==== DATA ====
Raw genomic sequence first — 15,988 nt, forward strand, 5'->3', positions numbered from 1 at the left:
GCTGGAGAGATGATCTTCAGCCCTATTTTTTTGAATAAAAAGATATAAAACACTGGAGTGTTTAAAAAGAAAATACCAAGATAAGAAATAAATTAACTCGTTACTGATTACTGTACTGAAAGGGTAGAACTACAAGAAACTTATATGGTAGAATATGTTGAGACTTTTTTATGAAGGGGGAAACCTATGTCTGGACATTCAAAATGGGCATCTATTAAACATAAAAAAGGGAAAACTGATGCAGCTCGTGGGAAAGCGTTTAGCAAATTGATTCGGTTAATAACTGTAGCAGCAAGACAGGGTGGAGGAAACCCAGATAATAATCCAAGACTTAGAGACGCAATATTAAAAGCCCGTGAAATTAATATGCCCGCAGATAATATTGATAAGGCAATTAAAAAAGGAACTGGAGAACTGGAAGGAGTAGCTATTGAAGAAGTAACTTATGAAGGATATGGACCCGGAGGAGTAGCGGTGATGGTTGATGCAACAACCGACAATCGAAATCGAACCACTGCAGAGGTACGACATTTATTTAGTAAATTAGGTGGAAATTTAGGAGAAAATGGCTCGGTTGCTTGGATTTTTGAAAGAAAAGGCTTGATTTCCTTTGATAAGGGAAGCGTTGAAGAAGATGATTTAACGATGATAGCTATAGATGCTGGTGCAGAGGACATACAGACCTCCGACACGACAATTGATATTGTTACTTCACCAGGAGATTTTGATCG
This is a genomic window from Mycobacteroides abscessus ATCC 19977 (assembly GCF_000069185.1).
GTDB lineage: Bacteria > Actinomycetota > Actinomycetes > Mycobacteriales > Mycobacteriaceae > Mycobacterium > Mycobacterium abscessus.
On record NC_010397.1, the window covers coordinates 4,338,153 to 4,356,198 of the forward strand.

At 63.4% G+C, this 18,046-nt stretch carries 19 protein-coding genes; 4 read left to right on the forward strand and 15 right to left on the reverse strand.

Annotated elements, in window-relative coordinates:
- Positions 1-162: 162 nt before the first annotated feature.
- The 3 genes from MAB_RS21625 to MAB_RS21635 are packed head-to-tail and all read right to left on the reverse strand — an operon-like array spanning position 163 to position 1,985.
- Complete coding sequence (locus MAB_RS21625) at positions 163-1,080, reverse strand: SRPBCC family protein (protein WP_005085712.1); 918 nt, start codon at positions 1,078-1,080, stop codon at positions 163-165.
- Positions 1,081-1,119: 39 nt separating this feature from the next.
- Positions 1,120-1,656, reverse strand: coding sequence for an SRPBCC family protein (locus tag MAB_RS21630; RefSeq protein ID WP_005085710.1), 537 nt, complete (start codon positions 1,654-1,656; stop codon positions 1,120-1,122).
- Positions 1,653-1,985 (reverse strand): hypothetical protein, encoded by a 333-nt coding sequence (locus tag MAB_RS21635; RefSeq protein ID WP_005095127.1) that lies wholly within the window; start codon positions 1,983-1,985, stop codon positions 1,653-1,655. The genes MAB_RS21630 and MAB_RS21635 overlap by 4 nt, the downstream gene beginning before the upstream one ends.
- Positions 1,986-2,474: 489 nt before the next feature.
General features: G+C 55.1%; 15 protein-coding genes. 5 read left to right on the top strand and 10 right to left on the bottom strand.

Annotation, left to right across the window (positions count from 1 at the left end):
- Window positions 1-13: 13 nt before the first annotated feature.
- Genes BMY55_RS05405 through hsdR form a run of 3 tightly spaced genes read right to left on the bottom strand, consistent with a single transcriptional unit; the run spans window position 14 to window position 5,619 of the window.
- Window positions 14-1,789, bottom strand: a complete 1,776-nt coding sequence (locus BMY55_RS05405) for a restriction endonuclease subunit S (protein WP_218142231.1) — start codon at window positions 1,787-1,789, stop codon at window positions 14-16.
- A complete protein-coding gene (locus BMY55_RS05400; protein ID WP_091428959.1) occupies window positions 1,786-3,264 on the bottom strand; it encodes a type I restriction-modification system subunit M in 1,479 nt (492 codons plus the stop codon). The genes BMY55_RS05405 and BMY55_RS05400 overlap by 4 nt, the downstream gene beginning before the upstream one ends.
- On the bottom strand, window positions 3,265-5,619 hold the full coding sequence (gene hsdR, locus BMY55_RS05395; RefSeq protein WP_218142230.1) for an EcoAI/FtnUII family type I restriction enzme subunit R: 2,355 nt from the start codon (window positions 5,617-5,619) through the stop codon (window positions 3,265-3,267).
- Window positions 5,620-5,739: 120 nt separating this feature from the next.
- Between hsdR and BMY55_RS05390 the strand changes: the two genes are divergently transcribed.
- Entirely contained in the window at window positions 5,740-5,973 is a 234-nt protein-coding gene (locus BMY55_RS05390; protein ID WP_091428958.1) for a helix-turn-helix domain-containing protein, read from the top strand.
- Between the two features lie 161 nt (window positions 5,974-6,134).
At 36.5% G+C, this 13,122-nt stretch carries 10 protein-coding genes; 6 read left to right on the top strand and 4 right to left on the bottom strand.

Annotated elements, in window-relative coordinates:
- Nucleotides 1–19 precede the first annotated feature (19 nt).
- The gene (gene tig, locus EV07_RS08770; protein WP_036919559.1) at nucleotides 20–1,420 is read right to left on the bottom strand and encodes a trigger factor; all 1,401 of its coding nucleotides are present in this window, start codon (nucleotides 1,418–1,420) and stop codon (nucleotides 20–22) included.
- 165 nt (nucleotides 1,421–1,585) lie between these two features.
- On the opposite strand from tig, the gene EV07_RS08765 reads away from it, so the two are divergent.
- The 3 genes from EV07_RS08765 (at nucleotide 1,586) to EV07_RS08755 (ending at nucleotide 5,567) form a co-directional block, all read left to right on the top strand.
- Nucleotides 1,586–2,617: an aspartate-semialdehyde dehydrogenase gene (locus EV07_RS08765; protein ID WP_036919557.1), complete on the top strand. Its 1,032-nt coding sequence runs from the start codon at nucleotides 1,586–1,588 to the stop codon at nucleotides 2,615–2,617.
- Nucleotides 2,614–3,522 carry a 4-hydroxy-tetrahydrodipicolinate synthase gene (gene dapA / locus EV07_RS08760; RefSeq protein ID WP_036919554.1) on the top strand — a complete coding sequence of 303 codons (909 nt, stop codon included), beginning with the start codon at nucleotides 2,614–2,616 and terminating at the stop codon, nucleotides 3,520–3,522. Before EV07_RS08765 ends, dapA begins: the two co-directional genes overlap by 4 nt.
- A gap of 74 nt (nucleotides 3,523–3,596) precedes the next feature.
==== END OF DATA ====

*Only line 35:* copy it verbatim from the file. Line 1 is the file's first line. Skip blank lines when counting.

- A gap of 74 nt (nucleotides 3,523–3,596) precedes the next feature.